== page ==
Bilingualism and Speech Delay, by Dr. Nancy Eng

Nancy Eng, Ph.D., CCC-SLP is a bilingual speech/language pathologist (Chinese- Cantonese/Mandarin/Toisanese and English) who is currently an Assistant Professor at Saint John's University. She is active in the American Speech, Language, and Hearing Association (ASHA) where she is a member of its Legislative Council, representing New York State's interest in the profession. Because she is fluent in several dialects of Chinese, she has been recommended to many families who suspect their child to have possible language learning difficulties or else to families who are interested in raising their children bilingually. With Nancy’s permission, we have selected some of her answers to the questions of ChinaSprout’s visitors.

As a bilingual speech pathologist (Chinese-cantonese/mandarin/Toisanese and English), I have had the priviledge to work with many families who have adopted children from many places, including China. In looking at some of the questions posted in this Forum, along with those raised by families of children, I would like to respond by offering some general information regarding bilingual children in general. You should note that I do research in the area of bilingualism in healthy children and adults. Some particular interests of mine include the language acquisition process for bilingual children; the notion of language attrition in children; the manifestation of "language delay" in bilingual children.

First, there are some universals in the process of language acquistion. That is, no matter what language (s) a child hears around her, she will follow a similar course of language learning as her counterparts all over the world. There are "precursors" to language learning. For example, a child learns that one event "happens" and causes another to (happen): If I pull the cat's tail, it will yelp. As more of these skills are acquired, then children will learn to "map" language onto these experiences - it is at this point that children will develop different languages.

Secondly, in the course of bilingual children learning languages, one of two courses have been observed. In the first, the sequential bilingual is exposed to the second (to third) language after the first (usually after age three) has been firmly established. When the second language is introduced, the child then will figure out that "pencil" refers to the same thing as [bi], which is the writing instrument.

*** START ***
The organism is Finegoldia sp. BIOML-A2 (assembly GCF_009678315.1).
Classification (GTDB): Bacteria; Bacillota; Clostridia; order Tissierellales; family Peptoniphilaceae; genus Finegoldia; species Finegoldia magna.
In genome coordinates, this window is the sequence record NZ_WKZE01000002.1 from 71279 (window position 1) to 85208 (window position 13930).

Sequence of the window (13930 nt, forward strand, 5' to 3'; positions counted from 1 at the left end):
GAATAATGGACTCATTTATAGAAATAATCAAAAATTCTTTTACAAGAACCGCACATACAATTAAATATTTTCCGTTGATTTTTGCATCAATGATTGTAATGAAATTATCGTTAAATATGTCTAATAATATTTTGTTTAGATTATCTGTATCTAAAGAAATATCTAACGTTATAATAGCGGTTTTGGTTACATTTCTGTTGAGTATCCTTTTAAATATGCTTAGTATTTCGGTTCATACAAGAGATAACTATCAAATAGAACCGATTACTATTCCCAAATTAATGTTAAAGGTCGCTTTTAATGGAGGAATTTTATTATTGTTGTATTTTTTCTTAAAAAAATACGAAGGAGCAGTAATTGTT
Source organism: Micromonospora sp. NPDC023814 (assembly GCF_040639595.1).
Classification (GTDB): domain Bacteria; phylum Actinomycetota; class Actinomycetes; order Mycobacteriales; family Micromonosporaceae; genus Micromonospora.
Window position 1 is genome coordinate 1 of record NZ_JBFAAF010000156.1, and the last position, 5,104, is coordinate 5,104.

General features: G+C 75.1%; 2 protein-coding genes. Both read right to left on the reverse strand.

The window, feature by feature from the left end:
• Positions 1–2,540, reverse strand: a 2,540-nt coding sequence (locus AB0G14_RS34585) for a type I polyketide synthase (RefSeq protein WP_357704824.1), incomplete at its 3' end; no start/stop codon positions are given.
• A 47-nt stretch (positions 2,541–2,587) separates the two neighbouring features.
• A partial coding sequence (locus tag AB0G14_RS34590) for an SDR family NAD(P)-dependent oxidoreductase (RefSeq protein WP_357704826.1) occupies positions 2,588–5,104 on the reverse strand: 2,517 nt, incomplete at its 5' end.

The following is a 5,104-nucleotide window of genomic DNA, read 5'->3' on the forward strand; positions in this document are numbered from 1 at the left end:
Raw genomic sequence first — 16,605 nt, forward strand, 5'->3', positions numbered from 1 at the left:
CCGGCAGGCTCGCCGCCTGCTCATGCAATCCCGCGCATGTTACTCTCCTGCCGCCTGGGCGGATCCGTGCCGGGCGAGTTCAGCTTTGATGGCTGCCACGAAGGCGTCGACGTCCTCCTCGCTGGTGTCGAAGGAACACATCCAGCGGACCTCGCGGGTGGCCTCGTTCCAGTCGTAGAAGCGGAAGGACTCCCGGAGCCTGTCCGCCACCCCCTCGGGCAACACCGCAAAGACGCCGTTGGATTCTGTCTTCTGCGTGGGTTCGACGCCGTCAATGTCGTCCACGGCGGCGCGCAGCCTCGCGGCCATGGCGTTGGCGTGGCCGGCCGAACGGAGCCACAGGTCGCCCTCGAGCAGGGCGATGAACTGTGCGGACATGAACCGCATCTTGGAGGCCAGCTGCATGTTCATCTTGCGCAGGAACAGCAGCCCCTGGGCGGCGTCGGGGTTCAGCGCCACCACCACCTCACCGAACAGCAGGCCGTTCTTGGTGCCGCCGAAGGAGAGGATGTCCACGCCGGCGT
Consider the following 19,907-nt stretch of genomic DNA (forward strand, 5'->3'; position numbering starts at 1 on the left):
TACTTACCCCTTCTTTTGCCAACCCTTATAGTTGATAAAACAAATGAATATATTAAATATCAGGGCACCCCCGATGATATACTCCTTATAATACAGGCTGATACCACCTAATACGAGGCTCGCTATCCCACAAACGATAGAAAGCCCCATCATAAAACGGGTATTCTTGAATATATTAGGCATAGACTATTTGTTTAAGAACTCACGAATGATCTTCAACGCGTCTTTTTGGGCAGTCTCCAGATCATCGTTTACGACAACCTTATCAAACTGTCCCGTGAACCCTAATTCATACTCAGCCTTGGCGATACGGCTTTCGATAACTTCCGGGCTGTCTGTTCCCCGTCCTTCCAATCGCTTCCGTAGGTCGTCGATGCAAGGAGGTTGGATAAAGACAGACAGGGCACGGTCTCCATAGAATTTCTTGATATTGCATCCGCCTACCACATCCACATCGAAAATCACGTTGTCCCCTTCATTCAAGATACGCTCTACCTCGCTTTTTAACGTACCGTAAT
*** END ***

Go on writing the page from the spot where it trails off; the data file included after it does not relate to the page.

Another course of bilingualism is the simultaneous route. Here the child is exposed to two languages simultaneously. In most of these cases, there is a delay in the initial onset of verbal language - after all, the young child needs time to figure out that in fact both "pencil" and [bi] refer to the thing that is used for scribbling. In the first case, the sequential bilingual has the advantage of a more advanced cognitive base while in the later case, there is less "catching up" to do.

Finally, for children who lose most contact with or lose benefit from input of a native language, these children are in a state of an unnatural "language attrition". In the general sense, language attrition happens over a period of time; for example, the native language starts to drop out as the child starts school and acquires more skills in the second language.

For children who suddenly lose input from a native language, they are forced to deal with a language which is completely unfamiliar. This is particularly difficult, I suspect, for kids whose native and second languages are so markedly different i.e., Chinese and English as compared to French and Spanish. Some parents have tried to keep the Chinese in the home by using caregivers who speak the language or else provide culturally appropriate toys, activities, books, videos, etc. as a means of providing some input. I believe this is benefical to some degree however, I do not believe that this can be maintained over time. Many parents who use this approach have indicated to me that they wish their children to be "bilingual". Unfortunately, bilingualism is not cultivated in this manner. Recall your days of taking a language requirement in high school? Why don't you remember more than a few greetings in that language? Because in many cases, the language was taught devoid of any cultural connection - you did not learn to love the language and culture - it did not have much emotive value.

To learn more about Dr. Eng’s answer to ChinaSprout visitors questions, please click here.